Department of Justice
U.S. Attorney’s Office
Middle District of Tennessee
FOR IMMEDIATE RELEASE
Wednesday, July 20, 2022
Sparta Woman Sentenced To 5 1/2 Years In Prison For Concealing Material Support Intended For A Foreign Terrorist Organization
NASHVILLE – A Sparta, Tennessee, woman was sentenced in U.S. District Court on Friday, to 66 months in prison to be followed by a term of supervised release of 15 years, for concealing material support and resources intended to be provided to a Foreign Terrorist Organization, announced U.S. Attorney Mark H. Wildasin for the Middle District of Tennessee.
Georgianna A.M. Giampietro, 37, was indicted by a federal grand jury in August 2019, on charges of attempting to provide material support to a designated Foreign Terrorist Organization. A superseding Information filed in January 2022 charged Giampietro with concealment of material support and resources intended to be provided to a Foreign Terrorist Organization. She pleaded guilty to the charge in January.
According to court documents, in September 2018, Giampietro had conversations with an undercover agent who expressed interest in travelling to Syria to join Hayat Tahrir Al-Sham (HTS), a designated Foreign Terrorist Organization. The undercover agent told Giampietro that her husband swore an oath of allegiance to HTS and that he intended to fight on behalf of HTS.
Giampietro initially provided instruction and advice to the undercover agent on how to travel to Syria in order to avoid detection by law enforcement. That instruction and advice included actions that the undercover agent and her husband should undertake before making the trip, like severing ties with other persons 6-8 months in advance; acquiring new phones before they traveled; and considering traveling through Turkey prior to entering Syria.
In subsequent conversations with the undercover agent, Giampietro offered to communicate with her contacts on their behalf to assist them in safely traveling to Syria to join HTS. Giampietro engaged in a series of communications with an individual whom she knew could assist the undercover and her husband for such purpose. At one point after communicating with her contact, who claimed that there was presently no jihad in Syria, Giampietro asked the undercover agent if she and her husband had considered traveling to Afghanistan since there was still fighting there.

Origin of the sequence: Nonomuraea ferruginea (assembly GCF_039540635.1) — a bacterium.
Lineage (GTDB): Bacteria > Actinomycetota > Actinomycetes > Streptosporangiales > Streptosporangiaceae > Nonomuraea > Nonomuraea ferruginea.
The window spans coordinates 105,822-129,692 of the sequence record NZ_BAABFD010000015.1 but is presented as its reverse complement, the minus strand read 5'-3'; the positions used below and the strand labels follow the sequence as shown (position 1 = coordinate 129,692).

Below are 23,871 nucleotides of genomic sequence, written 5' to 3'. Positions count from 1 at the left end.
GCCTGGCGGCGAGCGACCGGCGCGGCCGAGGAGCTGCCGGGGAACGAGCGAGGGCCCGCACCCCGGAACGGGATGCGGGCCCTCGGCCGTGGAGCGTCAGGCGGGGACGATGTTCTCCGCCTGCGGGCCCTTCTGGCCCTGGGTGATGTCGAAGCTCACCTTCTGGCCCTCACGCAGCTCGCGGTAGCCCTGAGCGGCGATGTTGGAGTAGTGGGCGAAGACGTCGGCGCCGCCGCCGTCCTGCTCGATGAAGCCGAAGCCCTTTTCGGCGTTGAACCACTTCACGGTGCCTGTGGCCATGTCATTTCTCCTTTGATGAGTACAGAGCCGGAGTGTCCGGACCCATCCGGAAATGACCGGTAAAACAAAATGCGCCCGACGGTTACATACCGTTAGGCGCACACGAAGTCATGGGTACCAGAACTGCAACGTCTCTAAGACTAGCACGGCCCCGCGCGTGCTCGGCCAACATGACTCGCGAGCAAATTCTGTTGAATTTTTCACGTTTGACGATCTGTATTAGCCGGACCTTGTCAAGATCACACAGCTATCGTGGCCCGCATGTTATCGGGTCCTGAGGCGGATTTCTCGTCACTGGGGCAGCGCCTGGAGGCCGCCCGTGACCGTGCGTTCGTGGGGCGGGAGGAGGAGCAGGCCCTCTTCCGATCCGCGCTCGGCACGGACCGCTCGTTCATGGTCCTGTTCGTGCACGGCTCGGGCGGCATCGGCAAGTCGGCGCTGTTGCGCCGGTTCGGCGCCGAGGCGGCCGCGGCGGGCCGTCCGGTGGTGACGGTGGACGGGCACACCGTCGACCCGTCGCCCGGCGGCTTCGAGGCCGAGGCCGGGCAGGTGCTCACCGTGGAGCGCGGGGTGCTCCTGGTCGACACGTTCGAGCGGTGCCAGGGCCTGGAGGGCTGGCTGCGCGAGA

Giampietro later provided the undercover agent with her contact’s information to assist her and her husband in their travel to Syria. When Giampietro provided that contact information to the undercover agent, Giampietro knew that HTS was a designated terrorist organization and believed that the undercover agent and her husband intended to travel to Syria to work under the direction and control of HTS, and also believed that the contact would substantially assist them in this effort. In addition, Giampietro intended that the undercover agent and her husband would provide funds to that person, who would in turn provide funds to HTS, thereby providing material support to HTS disguised as a charitable contribution.
Giampietro utilized an end-to-end encrypted social media platform to communicate with the undercover and with her contact, and in some instances utilized self-destruct timers within her communications so that those communications would automatically delete, without the possibility of recovery, after a specified time.
This case was investigated by the FBI and the Joint Terrorism Task Force. Assistant U.S. Attorneys Philip H. Wehby, Ben Schrader, and Kathryn Risinger of the Middle District of Tennessee, and Trial Attorney Jennifer Levy of the Department of Justice’s National Security Division, prosecuted the case.